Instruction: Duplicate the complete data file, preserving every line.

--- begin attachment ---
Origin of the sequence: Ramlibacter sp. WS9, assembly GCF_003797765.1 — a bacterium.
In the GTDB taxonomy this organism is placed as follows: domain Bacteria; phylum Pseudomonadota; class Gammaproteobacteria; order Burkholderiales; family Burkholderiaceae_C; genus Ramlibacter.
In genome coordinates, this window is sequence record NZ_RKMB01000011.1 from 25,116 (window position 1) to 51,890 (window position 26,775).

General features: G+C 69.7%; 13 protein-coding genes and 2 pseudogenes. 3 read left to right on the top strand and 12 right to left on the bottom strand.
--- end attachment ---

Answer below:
Origin of the sequence: Ramlibacter sp. WS9, assembly GCF_003797765.1 — a bacterium.
In the GTDB taxonomy this organism is placed as follows: domain Bacteria; phylum Pseudomonadota; class Gammaproteobacteria; order Burkholderiales; family Burkholderiaceae_C; genus Ramlibacter.
In genome coordinates, this window is sequence record NZ_RKMB01000011.1 from 25,116 (window position 1) to 51,890 (window position 26,775).

General features: G+C 69.7%; 13 protein-coding genes and 2 pseudogenes. 3 read left to right on the top strand and 12 right to left on the bottom strand.